Three Things You Might Not Know About China’s New Highway Tunnels

Wednesday, May 3, 2017 5:00 am PDT


Sky Yan, Technical Marketing Manager, Avery Dennison Reflective Solutions China

China’s Guizhou Province has been the location for aggressive investment in highway construction by the government. Since 2009, $68 billion has been invested into the construction of more than 5,000 kilometers of highways. On the recent Wengan-Daozhen highway project, the mountainous terrain required that over half of the length of the system consist of tunnels and bridges - including some of the most impressive bridges in the world.

The investment in new highway infrastructure in China is impressive on many fronts, but the willingness of their engineers to think a little differently - thus creating and adopting innovation, is what really gets me excited - especially when it involves safety.

1 - Driving should be relaxing

As you reach the center of this 9,400 meter tunnel in China’s high altitude area you’ll find yourself mellowing to lush landscaping, alternating scenes of blue skies and underwater scenery projected onto the ceiling and sides of the structure. And for safety professionals in the United States looking for traffic calming and anti-road-rage features, this may be an interesting solution to consider.

2 - You might go back in time

A tunnel in Guizhou Province gained attention after hundreds of drivers reported going back in time as they exited. Checking their cell phones, drivers reported losing an hour immediately as they emerged from the structure. While investigators worked to solve the mystery (including claims of alien abduction), one observant individual added that “maybe the reason why China has so many of the world’s longest living people is not so much because they're old, but because they spend so long stuck in traffic driving through magic time travel space tunnels." In a major disappointment to hopeful time travelers, the problem was traced to a phone transmitter on one side of the tunnel sending out an incorrect signal, which put cell phone clock's times back by an hour, and it was put right after they zapped a correct transmitter further up the road.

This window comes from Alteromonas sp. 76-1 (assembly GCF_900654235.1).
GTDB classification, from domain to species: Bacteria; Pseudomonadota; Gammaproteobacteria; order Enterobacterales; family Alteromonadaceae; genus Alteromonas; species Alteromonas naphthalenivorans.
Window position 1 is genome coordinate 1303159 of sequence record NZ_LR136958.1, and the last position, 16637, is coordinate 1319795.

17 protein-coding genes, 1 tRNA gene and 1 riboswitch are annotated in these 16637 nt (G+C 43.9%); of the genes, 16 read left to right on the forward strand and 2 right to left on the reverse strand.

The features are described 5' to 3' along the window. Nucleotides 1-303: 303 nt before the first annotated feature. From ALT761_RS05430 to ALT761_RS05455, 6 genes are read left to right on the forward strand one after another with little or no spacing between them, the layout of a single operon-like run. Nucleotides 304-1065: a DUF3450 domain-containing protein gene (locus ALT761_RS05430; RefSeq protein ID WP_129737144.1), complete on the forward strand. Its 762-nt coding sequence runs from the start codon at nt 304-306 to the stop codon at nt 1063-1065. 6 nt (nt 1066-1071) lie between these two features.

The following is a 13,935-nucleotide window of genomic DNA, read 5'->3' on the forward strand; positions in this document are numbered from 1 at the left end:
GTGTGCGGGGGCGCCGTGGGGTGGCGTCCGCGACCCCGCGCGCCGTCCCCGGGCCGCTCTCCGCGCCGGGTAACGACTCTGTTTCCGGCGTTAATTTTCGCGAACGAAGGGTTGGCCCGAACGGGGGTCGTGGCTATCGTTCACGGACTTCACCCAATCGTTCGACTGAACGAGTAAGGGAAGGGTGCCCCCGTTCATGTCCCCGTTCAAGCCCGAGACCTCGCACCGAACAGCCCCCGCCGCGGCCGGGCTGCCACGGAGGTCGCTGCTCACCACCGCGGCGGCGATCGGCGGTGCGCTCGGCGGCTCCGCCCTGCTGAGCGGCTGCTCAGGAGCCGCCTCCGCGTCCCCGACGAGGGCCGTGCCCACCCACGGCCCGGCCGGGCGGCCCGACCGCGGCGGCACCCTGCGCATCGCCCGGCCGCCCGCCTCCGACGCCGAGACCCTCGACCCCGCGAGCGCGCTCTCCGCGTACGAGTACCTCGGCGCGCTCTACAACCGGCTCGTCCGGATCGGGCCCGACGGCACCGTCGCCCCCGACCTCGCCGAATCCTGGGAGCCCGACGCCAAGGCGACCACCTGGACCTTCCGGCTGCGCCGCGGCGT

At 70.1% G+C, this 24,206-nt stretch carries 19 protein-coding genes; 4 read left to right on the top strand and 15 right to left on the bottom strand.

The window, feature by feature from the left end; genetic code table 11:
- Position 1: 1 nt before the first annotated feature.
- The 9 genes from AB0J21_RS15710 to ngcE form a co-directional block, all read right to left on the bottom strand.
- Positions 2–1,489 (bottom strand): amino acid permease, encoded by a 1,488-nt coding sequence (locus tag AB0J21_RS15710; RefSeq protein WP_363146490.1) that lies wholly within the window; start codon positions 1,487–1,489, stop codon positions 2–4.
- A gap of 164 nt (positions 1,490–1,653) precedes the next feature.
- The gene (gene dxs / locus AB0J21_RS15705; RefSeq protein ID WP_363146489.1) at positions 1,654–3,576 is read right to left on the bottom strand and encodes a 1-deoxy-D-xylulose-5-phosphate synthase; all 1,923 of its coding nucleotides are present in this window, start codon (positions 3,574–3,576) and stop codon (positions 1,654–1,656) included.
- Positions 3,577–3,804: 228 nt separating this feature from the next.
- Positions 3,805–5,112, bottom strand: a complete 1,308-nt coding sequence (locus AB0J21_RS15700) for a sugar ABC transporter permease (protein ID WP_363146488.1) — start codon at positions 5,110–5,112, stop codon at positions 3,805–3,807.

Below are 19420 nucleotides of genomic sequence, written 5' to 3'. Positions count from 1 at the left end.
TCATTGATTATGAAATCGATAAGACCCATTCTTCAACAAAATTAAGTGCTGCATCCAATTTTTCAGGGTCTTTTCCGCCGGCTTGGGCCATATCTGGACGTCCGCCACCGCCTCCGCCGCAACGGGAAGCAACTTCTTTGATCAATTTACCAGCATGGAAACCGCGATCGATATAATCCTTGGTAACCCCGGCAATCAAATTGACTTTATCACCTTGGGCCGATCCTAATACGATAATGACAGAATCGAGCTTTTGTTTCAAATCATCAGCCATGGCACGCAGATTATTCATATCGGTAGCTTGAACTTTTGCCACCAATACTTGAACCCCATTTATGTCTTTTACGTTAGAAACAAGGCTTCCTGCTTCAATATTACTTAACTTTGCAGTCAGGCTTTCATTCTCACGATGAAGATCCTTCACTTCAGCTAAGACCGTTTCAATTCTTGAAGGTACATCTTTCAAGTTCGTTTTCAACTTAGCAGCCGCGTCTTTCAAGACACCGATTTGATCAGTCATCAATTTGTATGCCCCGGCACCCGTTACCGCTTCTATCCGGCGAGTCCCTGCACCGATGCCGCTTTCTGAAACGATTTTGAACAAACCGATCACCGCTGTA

3 - Retroreflective delineation can be fun

Several of the newest tunnels are featuring an innovative visual treatment designed to help drivers remain attentive and stay in their lanes - and in a sustainable way without added electrical utility costs.

A number of these new tunnels use Avery Dennison’s OmniCube™ sheeting applied to a series of low-cost delineators. Not only were the delineators installed in typical longitudinal arrays, but also vertically, creating a visual “loop” effect for added visual stimulation and interest. The delineators do not rely upon electricity for illumination, but instead return light from the headlight of vehicles - and at significant distances. Learn more about this technology by watching our OmniCube video, and visiting us at

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